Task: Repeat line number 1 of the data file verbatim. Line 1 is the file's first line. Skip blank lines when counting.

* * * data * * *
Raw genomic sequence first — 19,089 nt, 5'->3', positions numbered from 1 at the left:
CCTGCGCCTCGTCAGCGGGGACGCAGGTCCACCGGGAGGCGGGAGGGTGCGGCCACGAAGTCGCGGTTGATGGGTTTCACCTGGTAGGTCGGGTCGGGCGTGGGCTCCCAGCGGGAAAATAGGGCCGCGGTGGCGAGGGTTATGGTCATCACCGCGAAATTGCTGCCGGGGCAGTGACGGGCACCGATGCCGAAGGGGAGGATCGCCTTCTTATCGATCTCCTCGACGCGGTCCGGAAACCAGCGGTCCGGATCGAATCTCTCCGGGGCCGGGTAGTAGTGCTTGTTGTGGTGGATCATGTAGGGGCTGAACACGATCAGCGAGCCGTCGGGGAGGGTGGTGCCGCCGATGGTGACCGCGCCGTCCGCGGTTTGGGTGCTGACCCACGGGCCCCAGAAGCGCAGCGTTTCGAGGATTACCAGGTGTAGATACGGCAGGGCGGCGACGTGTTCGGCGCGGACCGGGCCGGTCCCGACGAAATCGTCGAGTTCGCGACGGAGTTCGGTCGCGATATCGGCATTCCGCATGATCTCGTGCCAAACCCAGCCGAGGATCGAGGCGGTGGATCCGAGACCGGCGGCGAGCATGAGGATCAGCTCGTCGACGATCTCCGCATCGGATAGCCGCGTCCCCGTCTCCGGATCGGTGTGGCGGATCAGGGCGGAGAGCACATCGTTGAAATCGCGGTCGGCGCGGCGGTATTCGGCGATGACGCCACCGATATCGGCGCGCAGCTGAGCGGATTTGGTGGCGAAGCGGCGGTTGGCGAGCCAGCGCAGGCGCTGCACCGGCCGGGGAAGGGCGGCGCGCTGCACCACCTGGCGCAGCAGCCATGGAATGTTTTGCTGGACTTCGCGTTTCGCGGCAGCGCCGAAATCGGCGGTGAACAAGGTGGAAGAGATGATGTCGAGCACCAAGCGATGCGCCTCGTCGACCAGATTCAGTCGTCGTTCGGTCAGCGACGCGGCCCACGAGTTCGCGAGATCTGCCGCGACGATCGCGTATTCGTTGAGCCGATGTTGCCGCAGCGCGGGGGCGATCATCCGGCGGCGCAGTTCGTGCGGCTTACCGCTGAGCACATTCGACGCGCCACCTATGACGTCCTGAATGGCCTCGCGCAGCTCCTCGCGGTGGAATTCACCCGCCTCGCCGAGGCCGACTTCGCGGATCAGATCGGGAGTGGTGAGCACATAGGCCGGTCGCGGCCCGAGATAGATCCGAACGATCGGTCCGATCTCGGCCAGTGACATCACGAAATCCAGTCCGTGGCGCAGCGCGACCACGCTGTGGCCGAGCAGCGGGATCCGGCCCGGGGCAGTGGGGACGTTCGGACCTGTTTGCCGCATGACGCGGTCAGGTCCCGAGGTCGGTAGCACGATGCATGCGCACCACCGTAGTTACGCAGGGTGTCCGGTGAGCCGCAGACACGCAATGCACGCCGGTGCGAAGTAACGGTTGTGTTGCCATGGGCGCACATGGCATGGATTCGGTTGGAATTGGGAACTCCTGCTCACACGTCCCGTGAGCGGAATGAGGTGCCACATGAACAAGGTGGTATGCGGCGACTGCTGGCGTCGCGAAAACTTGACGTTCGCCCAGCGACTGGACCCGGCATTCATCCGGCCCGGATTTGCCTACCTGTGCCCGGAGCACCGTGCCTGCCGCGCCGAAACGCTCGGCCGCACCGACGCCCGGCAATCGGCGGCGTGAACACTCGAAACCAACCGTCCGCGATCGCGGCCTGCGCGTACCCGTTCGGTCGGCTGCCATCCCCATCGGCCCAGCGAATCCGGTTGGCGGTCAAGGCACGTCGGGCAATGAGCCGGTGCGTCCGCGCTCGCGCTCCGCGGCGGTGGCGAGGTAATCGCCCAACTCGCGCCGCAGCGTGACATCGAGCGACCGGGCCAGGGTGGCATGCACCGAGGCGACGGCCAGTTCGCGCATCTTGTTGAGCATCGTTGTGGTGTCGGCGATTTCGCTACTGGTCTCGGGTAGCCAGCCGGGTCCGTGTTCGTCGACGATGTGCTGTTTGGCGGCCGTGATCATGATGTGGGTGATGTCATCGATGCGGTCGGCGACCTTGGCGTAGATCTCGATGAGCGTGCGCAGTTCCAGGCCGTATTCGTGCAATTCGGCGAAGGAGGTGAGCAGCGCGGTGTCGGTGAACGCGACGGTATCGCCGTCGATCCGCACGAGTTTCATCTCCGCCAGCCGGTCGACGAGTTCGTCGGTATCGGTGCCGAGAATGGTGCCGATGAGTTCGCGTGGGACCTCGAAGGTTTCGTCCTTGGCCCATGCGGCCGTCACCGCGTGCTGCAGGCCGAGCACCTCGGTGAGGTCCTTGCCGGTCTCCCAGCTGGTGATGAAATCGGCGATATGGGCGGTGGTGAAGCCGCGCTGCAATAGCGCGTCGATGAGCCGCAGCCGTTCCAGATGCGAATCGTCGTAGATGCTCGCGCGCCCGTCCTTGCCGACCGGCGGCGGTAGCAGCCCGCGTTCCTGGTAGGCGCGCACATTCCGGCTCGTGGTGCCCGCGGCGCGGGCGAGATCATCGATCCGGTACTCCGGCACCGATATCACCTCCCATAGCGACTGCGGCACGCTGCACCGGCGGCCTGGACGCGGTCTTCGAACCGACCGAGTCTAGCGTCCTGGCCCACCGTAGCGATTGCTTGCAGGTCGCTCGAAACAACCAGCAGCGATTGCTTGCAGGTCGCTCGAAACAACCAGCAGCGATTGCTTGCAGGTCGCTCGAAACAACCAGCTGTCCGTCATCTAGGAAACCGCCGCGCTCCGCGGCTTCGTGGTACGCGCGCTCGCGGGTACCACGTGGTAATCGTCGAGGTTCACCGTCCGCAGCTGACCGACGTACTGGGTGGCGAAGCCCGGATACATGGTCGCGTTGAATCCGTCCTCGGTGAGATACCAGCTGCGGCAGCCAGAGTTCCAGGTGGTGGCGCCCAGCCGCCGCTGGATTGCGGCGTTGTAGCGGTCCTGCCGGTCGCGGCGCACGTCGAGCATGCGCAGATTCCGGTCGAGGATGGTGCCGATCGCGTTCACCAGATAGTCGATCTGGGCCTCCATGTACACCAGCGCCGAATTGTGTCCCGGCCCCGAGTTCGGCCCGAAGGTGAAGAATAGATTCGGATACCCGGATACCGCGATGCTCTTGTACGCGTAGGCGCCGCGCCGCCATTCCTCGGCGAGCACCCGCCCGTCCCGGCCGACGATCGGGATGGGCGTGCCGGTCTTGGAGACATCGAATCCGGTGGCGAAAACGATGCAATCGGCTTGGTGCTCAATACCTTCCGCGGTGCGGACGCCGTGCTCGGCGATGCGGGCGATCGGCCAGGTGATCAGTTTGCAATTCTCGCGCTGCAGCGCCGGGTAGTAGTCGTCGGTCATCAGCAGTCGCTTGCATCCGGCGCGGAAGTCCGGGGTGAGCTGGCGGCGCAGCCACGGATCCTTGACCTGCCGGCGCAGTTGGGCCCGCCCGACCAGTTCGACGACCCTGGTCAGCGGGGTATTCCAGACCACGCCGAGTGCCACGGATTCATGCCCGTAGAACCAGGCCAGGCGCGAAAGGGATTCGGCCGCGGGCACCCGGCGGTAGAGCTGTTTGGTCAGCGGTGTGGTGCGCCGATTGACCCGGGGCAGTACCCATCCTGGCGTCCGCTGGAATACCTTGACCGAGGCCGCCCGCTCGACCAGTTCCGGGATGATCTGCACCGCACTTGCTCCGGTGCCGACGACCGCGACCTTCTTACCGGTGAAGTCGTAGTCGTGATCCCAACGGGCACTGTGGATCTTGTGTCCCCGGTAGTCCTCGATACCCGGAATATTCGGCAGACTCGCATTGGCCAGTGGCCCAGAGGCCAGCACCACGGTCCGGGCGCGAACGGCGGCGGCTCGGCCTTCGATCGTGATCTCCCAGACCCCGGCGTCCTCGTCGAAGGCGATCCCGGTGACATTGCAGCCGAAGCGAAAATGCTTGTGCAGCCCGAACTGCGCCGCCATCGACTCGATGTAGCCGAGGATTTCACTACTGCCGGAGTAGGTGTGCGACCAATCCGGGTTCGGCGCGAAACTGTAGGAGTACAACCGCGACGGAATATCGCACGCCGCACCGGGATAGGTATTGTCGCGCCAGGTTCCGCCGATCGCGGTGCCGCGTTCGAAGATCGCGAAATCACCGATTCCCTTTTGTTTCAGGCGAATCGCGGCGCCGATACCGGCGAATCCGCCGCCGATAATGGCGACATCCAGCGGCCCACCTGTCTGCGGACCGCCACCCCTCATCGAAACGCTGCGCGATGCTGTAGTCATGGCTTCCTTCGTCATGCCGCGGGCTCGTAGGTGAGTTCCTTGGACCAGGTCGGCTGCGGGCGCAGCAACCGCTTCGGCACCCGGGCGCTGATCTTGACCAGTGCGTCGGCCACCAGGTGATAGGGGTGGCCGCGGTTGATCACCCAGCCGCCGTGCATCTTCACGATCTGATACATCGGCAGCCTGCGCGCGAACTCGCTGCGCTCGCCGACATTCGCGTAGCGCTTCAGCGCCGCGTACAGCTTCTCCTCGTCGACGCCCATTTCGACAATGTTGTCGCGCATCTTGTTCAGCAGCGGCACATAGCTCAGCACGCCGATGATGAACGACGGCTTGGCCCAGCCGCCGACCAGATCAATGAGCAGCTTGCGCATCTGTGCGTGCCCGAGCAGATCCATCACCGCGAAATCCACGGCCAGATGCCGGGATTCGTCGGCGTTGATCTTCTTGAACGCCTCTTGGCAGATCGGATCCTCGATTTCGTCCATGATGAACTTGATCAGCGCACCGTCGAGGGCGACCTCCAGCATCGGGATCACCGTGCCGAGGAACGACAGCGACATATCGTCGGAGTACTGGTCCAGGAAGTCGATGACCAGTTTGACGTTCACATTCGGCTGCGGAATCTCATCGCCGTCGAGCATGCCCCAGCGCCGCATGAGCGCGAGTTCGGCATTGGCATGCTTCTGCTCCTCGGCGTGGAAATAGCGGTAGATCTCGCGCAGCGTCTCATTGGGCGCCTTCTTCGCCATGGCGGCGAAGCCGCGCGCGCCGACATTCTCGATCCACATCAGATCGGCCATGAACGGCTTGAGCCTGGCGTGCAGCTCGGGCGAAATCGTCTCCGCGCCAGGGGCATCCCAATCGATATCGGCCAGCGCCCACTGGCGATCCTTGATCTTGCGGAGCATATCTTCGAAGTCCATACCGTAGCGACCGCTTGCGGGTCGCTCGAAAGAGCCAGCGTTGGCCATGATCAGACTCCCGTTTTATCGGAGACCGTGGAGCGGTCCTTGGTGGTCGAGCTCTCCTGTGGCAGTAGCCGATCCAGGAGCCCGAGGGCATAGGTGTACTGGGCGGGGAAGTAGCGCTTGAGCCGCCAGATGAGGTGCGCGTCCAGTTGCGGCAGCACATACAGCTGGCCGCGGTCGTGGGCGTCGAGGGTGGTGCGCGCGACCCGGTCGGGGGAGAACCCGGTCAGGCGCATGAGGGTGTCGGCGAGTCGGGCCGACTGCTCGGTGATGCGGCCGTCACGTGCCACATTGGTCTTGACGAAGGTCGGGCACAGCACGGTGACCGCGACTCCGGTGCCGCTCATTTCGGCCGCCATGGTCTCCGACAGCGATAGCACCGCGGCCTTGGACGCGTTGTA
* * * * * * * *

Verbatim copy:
Raw genomic sequence first — 19,089 nt, 5'->3', positions numbered from 1 at the left: